Reading textual data from CSV and Excel files correctly with pandas

The pandas library is great for data analysis with Python, but it has some caveats and gotchas. One of it is importing textual data from CSV and Excel files that is automatically converted to numeric values when it only consists of digits. This is mostly a nice feature, but sometimes it is not what you want, for example in the case of codes with leading zeros like a FIPS state code. If you have a column with FIPS state codes in your CSV or Excel file, it will show up as an integer series after importing it with pandas, so the FIPS code of ’03’ will become the integer ‘3’.

To prevent pandas from doing this, a good guess would be specifying the dtype directly so that it doesn’t need to be guessed, but unfortunately this is not supported:

import pandas as pd

df = pd.read_excel('some_excelfile.xls', dtype=object)
>>> ValueError: The 'dtype' option is not supported with the 'python' engine

It also doesn’t work with other “engines” yet, so we need another solution: Converters. You can pass a dict that specifies a conversion function for each column (either by column index or column name). For example, if we want to have strings instead of numeric values in the columns with indices 3 and 7, we could pass a dict with the conversion function str() like this:

converters = {col: str for col in (3, 7)}
df = pd.read_excel('some_excelfile.xls', converters=converters)

pandas will not guess the data type of the columns where a conversion function is defined but will use the output type of the conversion function, so we will have a series of strings with the leading zeros as we wanted it.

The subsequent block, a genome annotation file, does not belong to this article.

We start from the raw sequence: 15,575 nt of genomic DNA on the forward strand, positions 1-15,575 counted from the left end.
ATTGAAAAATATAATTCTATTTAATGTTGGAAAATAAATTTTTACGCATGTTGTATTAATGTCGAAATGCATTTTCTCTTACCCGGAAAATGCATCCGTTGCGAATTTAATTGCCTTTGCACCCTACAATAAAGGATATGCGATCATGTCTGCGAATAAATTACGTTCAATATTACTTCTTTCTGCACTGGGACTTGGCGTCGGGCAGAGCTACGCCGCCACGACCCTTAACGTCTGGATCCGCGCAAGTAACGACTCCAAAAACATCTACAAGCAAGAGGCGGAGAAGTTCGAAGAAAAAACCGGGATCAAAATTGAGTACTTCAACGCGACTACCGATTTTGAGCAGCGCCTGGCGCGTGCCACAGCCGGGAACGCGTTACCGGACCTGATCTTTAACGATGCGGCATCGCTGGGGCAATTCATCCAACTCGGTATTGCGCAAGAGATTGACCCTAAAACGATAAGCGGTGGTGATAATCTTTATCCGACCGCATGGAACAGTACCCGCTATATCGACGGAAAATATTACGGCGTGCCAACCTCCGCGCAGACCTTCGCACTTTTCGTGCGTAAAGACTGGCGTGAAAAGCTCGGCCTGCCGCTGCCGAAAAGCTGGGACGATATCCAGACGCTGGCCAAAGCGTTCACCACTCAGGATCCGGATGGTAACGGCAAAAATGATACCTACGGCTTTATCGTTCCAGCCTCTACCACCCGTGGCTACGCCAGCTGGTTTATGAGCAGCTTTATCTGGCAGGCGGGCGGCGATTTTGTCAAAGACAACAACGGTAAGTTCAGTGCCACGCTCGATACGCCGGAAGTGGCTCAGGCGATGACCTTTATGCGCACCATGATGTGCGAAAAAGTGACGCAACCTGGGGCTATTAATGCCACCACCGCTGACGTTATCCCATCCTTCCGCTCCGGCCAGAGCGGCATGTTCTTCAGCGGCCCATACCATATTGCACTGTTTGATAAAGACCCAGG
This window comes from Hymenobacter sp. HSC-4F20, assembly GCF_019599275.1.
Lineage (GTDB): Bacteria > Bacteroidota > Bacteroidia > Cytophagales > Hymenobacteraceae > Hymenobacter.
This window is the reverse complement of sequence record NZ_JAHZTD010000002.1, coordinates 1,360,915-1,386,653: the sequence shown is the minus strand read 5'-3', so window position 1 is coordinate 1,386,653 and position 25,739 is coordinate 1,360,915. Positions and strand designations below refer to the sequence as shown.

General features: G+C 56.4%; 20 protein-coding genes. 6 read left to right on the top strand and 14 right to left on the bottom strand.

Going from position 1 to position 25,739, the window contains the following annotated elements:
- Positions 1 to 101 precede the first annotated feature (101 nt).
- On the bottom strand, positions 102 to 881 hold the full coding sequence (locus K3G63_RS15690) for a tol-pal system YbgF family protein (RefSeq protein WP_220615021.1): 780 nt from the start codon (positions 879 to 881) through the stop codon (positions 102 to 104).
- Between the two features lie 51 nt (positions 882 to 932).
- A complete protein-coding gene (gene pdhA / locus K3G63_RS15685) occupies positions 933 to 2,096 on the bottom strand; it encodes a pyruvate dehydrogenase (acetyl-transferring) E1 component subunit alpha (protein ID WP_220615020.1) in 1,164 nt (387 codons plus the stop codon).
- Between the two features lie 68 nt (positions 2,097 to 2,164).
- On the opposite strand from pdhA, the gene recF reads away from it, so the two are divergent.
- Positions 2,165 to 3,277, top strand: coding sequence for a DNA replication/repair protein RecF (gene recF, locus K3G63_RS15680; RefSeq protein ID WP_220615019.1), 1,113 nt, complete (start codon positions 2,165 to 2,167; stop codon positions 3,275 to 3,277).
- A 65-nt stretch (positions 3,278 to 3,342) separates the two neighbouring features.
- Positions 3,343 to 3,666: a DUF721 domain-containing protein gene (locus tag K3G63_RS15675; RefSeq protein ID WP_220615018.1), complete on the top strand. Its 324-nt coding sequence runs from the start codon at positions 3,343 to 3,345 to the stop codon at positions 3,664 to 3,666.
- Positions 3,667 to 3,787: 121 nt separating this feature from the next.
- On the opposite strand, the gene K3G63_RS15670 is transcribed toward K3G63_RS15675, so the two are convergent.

Creating a sparse Document Term Matrix for Topic Modeling via LDA

To do topic modeling with methods like Latent Dirichlet Allocation, it is necessary to build a Document Term Matrix (DTM) that contains the number of term occurrences per document. The rows of the DTM usually represent the documents and the columns represent the whole vocabulary, i.e. the set union of all terms that appear in all documents.

The DTM will contain mostly zero values when we deal with natural language documents, because from the vast vocabulary of possible terms from all documents, only a few will be used in the individual documents (even after normalizing the vocabulary with stemming or lemmatization). Hence the DTM will be a sparse matrix in most cases — and this fact should be exploited to achieve good memory efficiency.

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About the WZB Data Science Blog

This blog collects some experiences from my daily work in the Data Science field of the WZB. The posts will focus around the following topics:

  • Data extraction / data mining
  • Data visualization
  • Data analysis

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